Physics 505
Fall 2005
Homework Assignment #6 — Due Thursday, October 27
Textbook problems: Ch. 4: 4.2, 4.6
a
) and
b
), 4.7
a
) and
b
), 4.8
4.2 A point dipole with dipole moment
~
p
is located at the point
~x
0
. From the properties
of the derivative of a Dirac delta function, show that for calculation of the potential
Φ or the energy of a dipole in an external ﬁeld, the dipole can be described by an
eﬀective charge density
ρ
eﬀ
(
~x
) =

~
p
·∇
δ
(
~x

~x
0
)
We ﬁrst consider the potential
Φ(
~x
) =
1
4
π±
0
Z
ρ
(
~x
0
)
1

~x

~x
0

d
3
x
0
=

1
4
π±
0
Z
[
~
p
·
~
∇
x
0
δ
3
(
~x
0

~x
0
)]
1

~x

~x
0

d
3
x
0
=
1
4
π±
0
Z
δ
3
(
~x
0

~x
0
)
~
p
·
~
∇
x
0
±
1

~x

~x
0

²
d
3
x
0
=
1
4
π±
0
~
p
·
~
∇
x
0
±
1

~x

~x
0

²³
³
³
³
~x
0
=
~x
0
=
1
4
π±
0
~
p
·
(
~x

~x
0
)

~x

~x
0

3
This is the expected potential for a dipole.
Similarly, we can work out the energy of the dipole in an external ﬁeld
W
=
Z
ρ
(
~x
)Φ(
~x
)
d
3
x
=

Z
[
~
p
·
~
∇
δ
3
(
~x

~x
0
)]Φ(
~x
)
d
3
x
=
Z
δ
3
(
~x

~x
0
)
~
p
·
~
∇
Φ(
~x
)
d
3
x
=
~
p
·
~
∇
Φ(
~x
0
) =

~
p
·
~
E
(
~x
0
)
Essentially the derivative of a delta function serves to pick out derivatives of the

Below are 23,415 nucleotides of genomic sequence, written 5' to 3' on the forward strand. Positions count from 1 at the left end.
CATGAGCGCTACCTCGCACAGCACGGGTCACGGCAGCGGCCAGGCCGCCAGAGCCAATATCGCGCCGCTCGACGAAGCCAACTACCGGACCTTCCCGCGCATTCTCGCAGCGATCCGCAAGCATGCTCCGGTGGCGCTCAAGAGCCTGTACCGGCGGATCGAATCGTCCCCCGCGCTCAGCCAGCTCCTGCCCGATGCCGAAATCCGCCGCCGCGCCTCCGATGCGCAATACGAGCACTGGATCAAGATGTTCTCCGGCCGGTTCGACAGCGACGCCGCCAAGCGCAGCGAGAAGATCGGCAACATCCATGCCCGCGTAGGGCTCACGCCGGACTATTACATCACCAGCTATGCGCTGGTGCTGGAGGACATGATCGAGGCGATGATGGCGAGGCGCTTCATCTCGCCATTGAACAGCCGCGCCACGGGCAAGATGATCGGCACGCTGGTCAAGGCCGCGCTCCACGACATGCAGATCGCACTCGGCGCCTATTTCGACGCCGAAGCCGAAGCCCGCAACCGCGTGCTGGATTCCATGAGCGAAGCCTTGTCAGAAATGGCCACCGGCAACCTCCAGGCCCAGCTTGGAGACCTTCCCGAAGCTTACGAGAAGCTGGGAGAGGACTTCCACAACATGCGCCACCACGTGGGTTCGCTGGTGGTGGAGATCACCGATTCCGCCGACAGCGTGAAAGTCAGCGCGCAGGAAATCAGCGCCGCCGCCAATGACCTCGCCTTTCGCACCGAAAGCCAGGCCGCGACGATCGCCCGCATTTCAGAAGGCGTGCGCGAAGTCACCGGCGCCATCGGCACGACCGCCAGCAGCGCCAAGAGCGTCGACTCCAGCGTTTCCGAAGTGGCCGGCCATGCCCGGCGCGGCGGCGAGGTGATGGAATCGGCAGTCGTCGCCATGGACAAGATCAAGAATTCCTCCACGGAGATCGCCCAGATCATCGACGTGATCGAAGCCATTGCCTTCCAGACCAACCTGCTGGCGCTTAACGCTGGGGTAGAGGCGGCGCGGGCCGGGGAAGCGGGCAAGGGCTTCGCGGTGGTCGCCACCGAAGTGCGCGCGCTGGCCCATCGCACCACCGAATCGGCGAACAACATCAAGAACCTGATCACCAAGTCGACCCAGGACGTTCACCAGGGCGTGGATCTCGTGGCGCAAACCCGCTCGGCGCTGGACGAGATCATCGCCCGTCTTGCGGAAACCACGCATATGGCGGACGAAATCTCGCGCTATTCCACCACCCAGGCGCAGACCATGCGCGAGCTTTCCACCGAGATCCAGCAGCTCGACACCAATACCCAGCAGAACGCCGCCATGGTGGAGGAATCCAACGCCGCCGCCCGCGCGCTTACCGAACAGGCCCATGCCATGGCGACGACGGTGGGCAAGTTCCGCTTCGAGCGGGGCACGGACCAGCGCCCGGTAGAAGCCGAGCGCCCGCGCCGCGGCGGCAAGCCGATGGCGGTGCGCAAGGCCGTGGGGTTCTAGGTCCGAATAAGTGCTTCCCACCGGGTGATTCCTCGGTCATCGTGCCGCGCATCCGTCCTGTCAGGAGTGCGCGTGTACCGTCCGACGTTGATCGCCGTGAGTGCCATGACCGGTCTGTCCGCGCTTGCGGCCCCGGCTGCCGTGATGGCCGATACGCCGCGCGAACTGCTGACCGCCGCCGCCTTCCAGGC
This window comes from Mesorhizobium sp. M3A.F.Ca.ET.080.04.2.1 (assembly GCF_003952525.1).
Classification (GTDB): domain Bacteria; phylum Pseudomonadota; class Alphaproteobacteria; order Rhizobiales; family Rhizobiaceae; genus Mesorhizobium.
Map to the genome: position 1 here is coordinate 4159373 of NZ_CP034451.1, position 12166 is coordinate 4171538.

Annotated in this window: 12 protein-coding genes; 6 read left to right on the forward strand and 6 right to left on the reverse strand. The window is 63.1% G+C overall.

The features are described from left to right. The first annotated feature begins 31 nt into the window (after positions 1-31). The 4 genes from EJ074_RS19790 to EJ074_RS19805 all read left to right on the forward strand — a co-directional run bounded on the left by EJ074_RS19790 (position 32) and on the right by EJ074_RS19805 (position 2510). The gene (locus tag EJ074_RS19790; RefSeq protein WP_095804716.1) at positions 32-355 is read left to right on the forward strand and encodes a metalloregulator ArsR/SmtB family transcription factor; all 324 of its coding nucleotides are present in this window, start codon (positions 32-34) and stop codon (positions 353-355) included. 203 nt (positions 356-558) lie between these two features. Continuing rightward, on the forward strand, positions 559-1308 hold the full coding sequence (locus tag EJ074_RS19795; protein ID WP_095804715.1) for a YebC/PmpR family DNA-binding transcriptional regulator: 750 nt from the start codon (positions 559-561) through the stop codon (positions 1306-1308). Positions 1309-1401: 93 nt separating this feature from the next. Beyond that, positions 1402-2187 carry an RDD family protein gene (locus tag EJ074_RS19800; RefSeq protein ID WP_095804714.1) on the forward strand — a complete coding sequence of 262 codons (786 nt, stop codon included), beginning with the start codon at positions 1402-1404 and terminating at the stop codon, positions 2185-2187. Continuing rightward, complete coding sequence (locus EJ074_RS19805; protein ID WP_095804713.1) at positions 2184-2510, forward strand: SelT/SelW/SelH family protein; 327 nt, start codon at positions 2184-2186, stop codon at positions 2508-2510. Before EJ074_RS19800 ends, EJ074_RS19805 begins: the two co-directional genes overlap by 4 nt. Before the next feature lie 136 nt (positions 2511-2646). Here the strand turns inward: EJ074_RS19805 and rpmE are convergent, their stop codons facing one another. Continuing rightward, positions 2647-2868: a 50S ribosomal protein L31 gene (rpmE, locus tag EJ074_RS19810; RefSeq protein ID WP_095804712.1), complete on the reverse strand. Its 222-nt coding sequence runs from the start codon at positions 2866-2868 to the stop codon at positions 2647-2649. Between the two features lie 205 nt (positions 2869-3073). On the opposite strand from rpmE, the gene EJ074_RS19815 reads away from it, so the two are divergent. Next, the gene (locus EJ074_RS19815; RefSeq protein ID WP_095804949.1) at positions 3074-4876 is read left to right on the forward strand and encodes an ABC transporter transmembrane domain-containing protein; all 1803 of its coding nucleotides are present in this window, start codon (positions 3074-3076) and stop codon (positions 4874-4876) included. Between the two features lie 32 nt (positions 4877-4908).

function that it is multiplied against. Of course, a delta function itself is rather
singular, and its derivatives are even more so. But as far as formal expressions
(or distribution theory expressions) are concerned, these manipulations are in
fact legitimate.
4.6 A nucleus with quadrupole moment
Q
ﬁnds itself in a cylindrically symmetric electric
ﬁeld with a gradient (
∂E
z
/∂z
)
0
along the
z
axis at the position of the nucleus.
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) Show that the energy of quadrupole interaction is
W
=

e
4
Q
±
∂E
z
∂z
²
0
The quadrupole interaction energy is
W
=

1
6
Q
ij
∂E
i
∂x
j
To work out this expression, we ﬁrst note that the cylindrically symmetric charge
distribution for the nucleus gives rise to nonvanishing quadrupole moments
Q
11
=
Q
22
=

1
2
Q
33
(Note that this is obtained by demanding symmetry and tracelessness.) Since the
nuclear quadrupole moment
Q
(without indices) is (1
/e
)
Q
33
we end up with
Q
11
=
Q
22
=

1
2
eQ,
Q
33
=
eQ
The energy is thus
W
=

eQ
6
±

1
2
∂E
x
∂x

1
2
∂E
y
∂y
+
∂E
z
∂z
²
(1)
We now make use of the fact that the (external) electric ﬁeld is divergence free
0 =
~
∇·
~
E
=
∂E
x
∂x
+
∂E
y
∂y
+
∂E
z
∂z
and cylindrically symmetric (so that
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 Fall '08
 Stephens,P
 Magnetism, Work, 1 W, 1 L, 1 g, 2 L, Axial multipole moments, Multipole expansion

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